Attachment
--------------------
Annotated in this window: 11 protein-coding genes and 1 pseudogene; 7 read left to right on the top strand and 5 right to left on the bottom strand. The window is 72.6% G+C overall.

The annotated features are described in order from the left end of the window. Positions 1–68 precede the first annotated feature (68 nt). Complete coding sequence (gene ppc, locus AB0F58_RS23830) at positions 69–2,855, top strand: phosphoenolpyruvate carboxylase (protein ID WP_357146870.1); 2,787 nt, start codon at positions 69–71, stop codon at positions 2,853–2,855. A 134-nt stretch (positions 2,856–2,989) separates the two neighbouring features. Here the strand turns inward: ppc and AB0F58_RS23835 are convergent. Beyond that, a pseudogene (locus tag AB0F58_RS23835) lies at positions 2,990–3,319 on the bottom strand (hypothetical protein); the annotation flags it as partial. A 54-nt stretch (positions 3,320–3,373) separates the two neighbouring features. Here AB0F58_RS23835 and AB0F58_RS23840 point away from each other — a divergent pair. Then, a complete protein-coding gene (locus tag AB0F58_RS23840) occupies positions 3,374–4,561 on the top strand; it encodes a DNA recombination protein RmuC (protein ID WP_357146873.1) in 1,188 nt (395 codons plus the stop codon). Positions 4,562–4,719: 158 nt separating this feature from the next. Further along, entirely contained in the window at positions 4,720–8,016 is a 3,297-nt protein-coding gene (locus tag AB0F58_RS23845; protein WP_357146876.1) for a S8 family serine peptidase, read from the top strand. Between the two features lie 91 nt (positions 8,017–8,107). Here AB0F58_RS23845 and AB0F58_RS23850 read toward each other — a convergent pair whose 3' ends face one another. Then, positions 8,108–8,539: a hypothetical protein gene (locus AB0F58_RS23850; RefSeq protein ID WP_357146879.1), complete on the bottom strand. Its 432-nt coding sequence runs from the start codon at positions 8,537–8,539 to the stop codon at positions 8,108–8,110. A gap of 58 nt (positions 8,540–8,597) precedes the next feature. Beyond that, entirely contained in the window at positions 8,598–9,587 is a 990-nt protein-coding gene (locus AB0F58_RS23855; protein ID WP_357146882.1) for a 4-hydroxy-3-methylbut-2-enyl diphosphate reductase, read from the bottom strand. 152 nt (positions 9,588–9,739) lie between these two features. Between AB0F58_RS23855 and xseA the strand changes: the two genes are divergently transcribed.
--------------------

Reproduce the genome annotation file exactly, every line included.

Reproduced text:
Annotated in this window: 11 protein-coding genes and 1 pseudogene; 7 read left to right on the top strand and 5 right to left on the bottom strand. The window is 72.6% G+C overall.

The annotated features are described in order from the left end of the window. Positions 1–68 precede the first annotated feature (68 nt). Complete coding sequence (gene ppc, locus AB0F58_RS23830) at positions 69–2,855, top strand: phosphoenolpyruvate carboxylase (protein ID WP_357146870.1); 2,787 nt, start codon at positions 69–71, stop codon at positions 2,853–2,855. A 134-nt stretch (positions 2,856–2,989) separates the two neighbouring features. Here the strand turns inward: ppc and AB0F58_RS23835 are convergent. Beyond that, a pseudogene (locus tag AB0F58_RS23835) lies at positions 2,990–3,319 on the bottom strand (hypothetical protein); the annotation flags it as partial. A 54-nt stretch (positions 3,320–3,373) separates the two neighbouring features. Here AB0F58_RS23835 and AB0F58_RS23840 point away from each other — a divergent pair. Then, a complete protein-coding gene (locus tag AB0F58_RS23840) occupies positions 3,374–4,561 on the top strand; it encodes a DNA recombination protein RmuC (protein ID WP_357146873.1) in 1,188 nt (395 codons plus the stop codon). Positions 4,562–4,719: 158 nt separating this feature from the next. Further along, entirely contained in the window at positions 4,720–8,016 is a 3,297-nt protein-coding gene (locus tag AB0F58_RS23845; protein WP_357146876.1) for a S8 family serine peptidase, read from the top strand. Between the two features lie 91 nt (positions 8,017–8,107). Here AB0F58_RS23845 and AB0F58_RS23850 read toward each other — a convergent pair whose 3' ends face one another. Then, positions 8,108–8,539: a hypothetical protein gene (locus AB0F58_RS23850; RefSeq protein ID WP_357146879.1), complete on the bottom strand. Its 432-nt coding sequence runs from the start codon at positions 8,537–8,539 to the stop codon at positions 8,108–8,110. A gap of 58 nt (positions 8,540–8,597) precedes the next feature. Beyond that, entirely contained in the window at positions 8,598–9,587 is a 990-nt protein-coding gene (locus AB0F58_RS23855; protein ID WP_357146882.1) for a 4-hydroxy-3-methylbut-2-enyl diphosphate reductase, read from the bottom strand. 152 nt (positions 9,588–9,739) lie between these two features. Between AB0F58_RS23855 and xseA the strand changes: the two genes are divergently transcribed.